“What titles are we going to use – Reverend, Doctor, Pastor, or some combination like Reverend Doctor?”
The question was asked because we weren’t being consistent. One pastor on my staff preferred one thing, another pastor preferred something different. So, what titles will we use? A fair question, except that I was conflicted about the subject.
The first time someone called me “Reverend Brouwer” – I’ll never forget where I was and who said it – I felt awkward and uncomfortable, which the person who said it surely intended. (Thereafter, he would call me “padre” to get a similar reaction.) True, I was newly ordained, but for heaven’s sake I was 27 years old and didn’t think of myself as all that “reverend” – and all that that word implied.
I have never liked “reverend” much. Now, mostly funeral directors call me that, the ones who don’t know me very well.
Then came “doctor.” I liked that one better. For a while. Not many people called me “Doctor Brouwer,” but when I heard it, I thought, “That has a nice ring to it.” Kind of academic and smart. My elementary school teachers (and some of my high school teachers) would have been surprised to hear it. In fact, I think that’s why I liked it. I had proven something to myself, if not to any of them.
But “Doctor Brouwer” is not very pastoral. It doesn’t project the sort of warmth and caring and approachability that I imagine in myself. Barbara Brown Taylor, in her book Leaving Church, describes such deference as “well intentioned…[but also] as distancing as a velvet rope in a museum.” Most pastors I know hate the thing with the velvet rope. Taylor left the ministry altogether because of it.
To beat some of my readers to it, I should mention the term “dominie.” It’s a term the Dutch Reformed often used for their pastors, usually not in an endearing way. From what I’ve heard these men – and they were always men – didn’t care much about their warmth and caring and approachability, so the term has come to suggest a sort of distant and cold pastoral identity.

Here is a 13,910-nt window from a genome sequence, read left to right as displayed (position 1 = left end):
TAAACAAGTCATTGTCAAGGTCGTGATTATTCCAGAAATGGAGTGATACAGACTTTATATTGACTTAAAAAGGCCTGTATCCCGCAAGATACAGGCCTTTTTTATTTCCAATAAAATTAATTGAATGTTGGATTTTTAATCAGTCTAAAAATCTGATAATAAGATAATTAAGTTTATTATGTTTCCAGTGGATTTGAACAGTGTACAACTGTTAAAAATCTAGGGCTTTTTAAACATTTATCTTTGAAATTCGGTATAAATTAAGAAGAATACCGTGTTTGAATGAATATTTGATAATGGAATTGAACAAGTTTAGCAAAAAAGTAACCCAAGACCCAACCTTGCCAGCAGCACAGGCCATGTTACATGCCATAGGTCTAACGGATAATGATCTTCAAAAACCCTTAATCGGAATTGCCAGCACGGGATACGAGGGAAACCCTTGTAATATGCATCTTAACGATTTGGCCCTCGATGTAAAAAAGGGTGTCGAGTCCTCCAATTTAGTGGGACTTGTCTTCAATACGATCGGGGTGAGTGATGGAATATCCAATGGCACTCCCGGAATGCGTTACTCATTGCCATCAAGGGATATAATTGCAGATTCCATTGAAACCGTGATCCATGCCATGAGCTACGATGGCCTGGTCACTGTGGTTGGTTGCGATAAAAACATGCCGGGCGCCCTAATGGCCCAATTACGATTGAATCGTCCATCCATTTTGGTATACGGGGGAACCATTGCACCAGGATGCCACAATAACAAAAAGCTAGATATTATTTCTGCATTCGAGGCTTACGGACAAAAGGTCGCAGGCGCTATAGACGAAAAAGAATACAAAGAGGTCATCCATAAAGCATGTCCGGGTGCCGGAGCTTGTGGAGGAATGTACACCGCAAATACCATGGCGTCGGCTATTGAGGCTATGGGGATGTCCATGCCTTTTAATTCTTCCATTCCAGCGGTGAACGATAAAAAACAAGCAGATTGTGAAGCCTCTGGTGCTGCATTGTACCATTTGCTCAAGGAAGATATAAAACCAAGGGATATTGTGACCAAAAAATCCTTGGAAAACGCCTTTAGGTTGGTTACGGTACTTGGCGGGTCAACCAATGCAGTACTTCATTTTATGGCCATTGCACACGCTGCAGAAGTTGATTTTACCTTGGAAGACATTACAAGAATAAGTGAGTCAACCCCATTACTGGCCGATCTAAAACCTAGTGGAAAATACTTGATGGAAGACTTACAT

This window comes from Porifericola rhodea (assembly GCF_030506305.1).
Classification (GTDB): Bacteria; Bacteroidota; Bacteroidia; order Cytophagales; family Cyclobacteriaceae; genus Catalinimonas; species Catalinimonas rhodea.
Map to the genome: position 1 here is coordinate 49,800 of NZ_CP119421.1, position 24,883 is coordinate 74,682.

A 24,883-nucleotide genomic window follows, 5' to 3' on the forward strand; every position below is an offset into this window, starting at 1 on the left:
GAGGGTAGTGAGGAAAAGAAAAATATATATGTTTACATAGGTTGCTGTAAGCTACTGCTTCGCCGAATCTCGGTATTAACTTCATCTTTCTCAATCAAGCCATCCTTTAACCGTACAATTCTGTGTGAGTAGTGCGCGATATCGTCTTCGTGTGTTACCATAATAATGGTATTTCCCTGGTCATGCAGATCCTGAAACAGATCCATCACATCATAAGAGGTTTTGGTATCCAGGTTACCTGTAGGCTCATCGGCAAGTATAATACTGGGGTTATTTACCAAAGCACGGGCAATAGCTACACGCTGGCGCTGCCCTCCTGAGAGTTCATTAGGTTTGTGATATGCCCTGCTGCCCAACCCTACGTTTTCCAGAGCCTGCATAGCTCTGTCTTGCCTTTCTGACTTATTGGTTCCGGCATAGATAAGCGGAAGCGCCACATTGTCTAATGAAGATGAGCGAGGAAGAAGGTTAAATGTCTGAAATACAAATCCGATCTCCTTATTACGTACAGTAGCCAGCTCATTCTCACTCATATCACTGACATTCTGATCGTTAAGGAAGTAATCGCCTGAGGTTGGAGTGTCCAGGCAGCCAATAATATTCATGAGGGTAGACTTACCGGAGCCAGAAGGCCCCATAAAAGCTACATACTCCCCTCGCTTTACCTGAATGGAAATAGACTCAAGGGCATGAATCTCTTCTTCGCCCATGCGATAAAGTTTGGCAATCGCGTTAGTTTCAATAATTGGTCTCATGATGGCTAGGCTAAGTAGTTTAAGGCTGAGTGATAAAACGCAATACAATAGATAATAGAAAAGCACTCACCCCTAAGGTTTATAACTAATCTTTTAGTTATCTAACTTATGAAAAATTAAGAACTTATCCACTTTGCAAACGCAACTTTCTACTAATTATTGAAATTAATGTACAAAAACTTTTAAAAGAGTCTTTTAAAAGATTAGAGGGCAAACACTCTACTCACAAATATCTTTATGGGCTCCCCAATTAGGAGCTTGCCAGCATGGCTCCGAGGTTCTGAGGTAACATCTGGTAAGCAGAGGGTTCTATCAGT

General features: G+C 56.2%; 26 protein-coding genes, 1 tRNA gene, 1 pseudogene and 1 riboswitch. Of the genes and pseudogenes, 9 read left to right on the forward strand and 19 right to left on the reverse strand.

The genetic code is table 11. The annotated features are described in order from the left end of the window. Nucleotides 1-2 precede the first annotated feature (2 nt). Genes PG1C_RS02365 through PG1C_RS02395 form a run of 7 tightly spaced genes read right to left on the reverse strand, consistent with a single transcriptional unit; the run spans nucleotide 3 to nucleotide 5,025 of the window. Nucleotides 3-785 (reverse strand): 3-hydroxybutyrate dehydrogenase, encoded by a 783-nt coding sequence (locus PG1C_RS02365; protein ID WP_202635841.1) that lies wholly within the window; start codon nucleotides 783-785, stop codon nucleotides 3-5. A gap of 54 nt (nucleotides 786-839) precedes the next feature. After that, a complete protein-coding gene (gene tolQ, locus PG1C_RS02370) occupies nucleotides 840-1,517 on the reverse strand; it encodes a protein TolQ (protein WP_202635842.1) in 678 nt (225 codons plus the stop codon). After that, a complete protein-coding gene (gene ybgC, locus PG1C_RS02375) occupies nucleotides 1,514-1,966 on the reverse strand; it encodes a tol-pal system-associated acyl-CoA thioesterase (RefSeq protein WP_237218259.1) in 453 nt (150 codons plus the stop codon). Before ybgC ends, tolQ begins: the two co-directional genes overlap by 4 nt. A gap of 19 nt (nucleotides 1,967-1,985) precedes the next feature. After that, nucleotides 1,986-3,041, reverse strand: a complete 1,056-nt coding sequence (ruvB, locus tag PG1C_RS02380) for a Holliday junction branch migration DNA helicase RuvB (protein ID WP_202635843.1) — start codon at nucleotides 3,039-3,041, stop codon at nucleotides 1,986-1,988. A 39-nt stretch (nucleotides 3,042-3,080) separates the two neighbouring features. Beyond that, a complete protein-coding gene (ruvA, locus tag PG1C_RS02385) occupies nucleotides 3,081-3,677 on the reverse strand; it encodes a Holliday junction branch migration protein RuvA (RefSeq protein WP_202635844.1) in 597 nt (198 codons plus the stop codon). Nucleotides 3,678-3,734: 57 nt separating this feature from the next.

I’m no dominie, thank you very much, at least I hope not.
A few years ago I was serving a church where titles seemed to matter a great deal to church members. I could understand titles meaning something in a business or work setting, but not at church. I wondered why we used them so often in newsletters and other publications. So, I mentioned in a sermon that I had taken my diplomas down from the wall and put them in a closet. I wanted to claim my baptism as my most important credential. I even referred to the Apostle Paul’s words in Philippians 3 about his own accomplishments and how he counted “all these things as loss because of the surpassing worth of knowing Christ Jesus my Lord.”
After the sermon, a church member confronted me in the Narthex, more loudly than necessary, about how much his degrees meant to him and how hard he had worked to get them. After that I didn’t press the issue.
But I still wonder about titles at church.
When my children were growing up, I told them to call grownups “Mr.” or “Mrs.,” unless those grownups told them it was okay to use their first names. So, what about grownups who are pastors? Over the years most children have called me “Pastor Doug.” When I first heard that, I wasn’t sure I liked it, and for a while I wore it uneasily, but gradually it grew on me. Just the right amount of respect, but little of the unapproachability.
I think of myself as Doug. You’re welcome to call me that. If someone wants to give me a title, let it be “Pastor” Doug. I like that too.